An 8-week course of grazoprevir/elbasvir (Zepatier) produced sustained virological response in most
HIV-positive gay men with recent hepatitis C virus (HCV) genotype 1 or 4
infection, according to a presentation at the 25th Conference
on Retroviruses and Opportunistic Infections (CROI 2018) last month in Boston.
Researchers recommended that prompt, brief treatment during acute infection could
halt onward transmission and contribute to the elimination of HCV among
HIV-positive men who have sex with men, given that spontaneous clearance is
uncommon in this population.
(DAAs) have made treatment for chronic hepatitis C shorter, better tolerated
and much more effective, even for people – such as those with HIV/HCV
co-infection – who were considered difficult to treat with interferon-based
therapy. This has led
experts to ask if treatment may also be shortened for people with acute
hepatitis C, meaning the first six months after infection.
- sustained virological response (SVR)
Undetectable hepatitis C RNA after treatment has come to an end. Usually SVR refers to RNA remaining undetectable for 24 weeks (six months) after ending treatment and is considered to be a cure. SVR4 and SVR12 refer to RNA remaining undetectable for 4 and 12 weeks respectively.
shown that 8 weeks of sofosbuvir/ledipasvir (Harvoni) is adequate for treatment of genotype 1 acute HCV
infection in HIV-negative people, and one study found that even a 6-week course works
well for this
group. But stopping at 6 weeks led to an unexpectedly high relapse
rate for people
with HIV/HCV co-infection.
Boerekamps of Erasmus University
Medical Centre in Rotterdam, the Netherlands, and colleagues evaluated the
efficacy of 8-week treatment of acute HCV using Merck's dual DAA regimen
consisting of the HCV NS3/4 protease inhibitor grazoprevir and the NS5A
inhibitor elbasvir. This regimen is not pangenotypic and is recommended only
for HCV genotypes 1 and 4.
The Dutch Acute HCV in HIV study (DAHHS2)
included 80 participants. Fifteen
hospitals in the Netherlands and Belgium referred patients diagnosed with acute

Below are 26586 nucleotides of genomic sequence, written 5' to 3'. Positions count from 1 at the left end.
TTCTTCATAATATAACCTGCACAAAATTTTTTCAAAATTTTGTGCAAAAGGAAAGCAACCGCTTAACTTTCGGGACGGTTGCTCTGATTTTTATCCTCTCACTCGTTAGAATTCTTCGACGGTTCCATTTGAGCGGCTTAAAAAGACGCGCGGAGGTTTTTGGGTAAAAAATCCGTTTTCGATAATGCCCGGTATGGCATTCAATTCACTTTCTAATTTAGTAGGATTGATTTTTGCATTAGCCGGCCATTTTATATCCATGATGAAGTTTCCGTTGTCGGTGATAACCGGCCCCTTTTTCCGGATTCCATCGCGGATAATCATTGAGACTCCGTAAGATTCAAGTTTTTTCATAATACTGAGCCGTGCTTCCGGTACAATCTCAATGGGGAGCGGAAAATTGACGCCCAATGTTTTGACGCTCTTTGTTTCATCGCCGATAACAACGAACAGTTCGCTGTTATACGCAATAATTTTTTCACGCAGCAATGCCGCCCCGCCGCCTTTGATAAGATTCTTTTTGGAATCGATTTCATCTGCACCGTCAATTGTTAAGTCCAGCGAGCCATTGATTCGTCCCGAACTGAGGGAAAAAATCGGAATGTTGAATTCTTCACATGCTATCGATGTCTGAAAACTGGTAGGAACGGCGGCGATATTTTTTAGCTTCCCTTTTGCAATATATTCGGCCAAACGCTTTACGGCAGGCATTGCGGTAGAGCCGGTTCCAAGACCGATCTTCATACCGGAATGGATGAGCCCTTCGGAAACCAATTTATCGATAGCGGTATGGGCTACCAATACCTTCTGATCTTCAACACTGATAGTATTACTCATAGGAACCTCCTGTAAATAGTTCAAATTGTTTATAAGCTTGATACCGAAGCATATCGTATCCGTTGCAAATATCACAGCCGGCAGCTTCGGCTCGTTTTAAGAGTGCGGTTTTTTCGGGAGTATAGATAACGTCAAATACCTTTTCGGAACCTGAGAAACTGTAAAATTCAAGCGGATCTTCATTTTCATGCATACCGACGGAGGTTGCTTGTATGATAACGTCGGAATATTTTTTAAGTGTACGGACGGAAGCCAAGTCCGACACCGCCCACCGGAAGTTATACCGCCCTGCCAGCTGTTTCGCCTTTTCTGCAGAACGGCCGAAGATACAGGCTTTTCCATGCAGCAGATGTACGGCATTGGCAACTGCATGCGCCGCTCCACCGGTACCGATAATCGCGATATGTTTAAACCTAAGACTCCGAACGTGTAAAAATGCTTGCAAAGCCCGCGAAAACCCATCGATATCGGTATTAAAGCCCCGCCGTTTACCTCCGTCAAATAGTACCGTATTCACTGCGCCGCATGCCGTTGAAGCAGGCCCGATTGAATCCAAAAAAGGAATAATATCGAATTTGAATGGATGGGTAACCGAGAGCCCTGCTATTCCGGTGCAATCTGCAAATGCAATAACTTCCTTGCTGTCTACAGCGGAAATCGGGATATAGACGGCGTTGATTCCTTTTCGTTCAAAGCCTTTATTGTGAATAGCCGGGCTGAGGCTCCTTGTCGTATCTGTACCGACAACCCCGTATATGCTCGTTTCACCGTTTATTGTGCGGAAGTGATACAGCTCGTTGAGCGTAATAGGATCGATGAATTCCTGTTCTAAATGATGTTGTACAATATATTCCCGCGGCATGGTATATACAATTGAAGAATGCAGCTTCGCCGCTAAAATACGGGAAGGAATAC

HCV to nine DAHHS study centres.
were men who have sex with men, with an average age of 47 years. She noted that
thanks to the Netherlands' good needle exchange and harm reduction programs,
HCV infection rates are low among people who inject drugs and most participants
were assumed to have acquired HCV through sexual transmission.
More than 90%
were HIV-positive. All of these were on antiretroviral therapy (ART), most had
undetectable HIV viral load and the median baseline CD4 count was approximately
600 cells/mm3. Nearly two-thirds (64%) had HCV genotype 1a, none had
1b and 36% had genotype 4. In about a quarter of cases, this was a second or
Everyone in this
single-arm study received 100/50mg grazoprevir/elbasvir once daily for 8 weeks;
there was no placebo or comparator regimen arm. Treatment was started no later than 26 weeks after the estimated date of infection. The primary endpoint was
sustained virological response (SVR), or continued undetectable HCV RNA at 12 weeks
Boerekamps reported interim findings from
63 participants who completed therapy and 12 weeks of post-treatment follow-up.
All but four achieved SVR12. Phylogenetic testing showed that only one case was
a relapse while the other three were reinfections. Thus, the SVR12 rate was 98%
(or 94% if relapses were counted as treatment failures).
Treatment was generally safe and well
tolerated. Only three people experienced serious adverse events, and these were
not treatment-related. The most common adverse events were gastrointestinal
complaints (24%), sexually transmitted infections (24%) and "common
cold" symptoms (22%).
Based on these findings, the researchers
concluded, an 8-week course of grazoprevir/elbasvir "is highly effective
for the treatment of acute HCV."
Boerekamps noted that DAA regimens are
currently only approved for chronic, not acute, HCV infection, which limits
reimbursement. She added that although this regimen was highly effective, a
pangenotypic regimen would be ideal.
Boerekamps and co-investigator Bart
Rijnders – who reported at last year's CROI that acute HCV infections
among gay men in the Netherlands had declined dramatically
after the country instituted universal access to DAAs – told reporters that
treatment with a short regimen during acute infection would be cost-saving for
a population that is at high risk of transmitting HCV to others.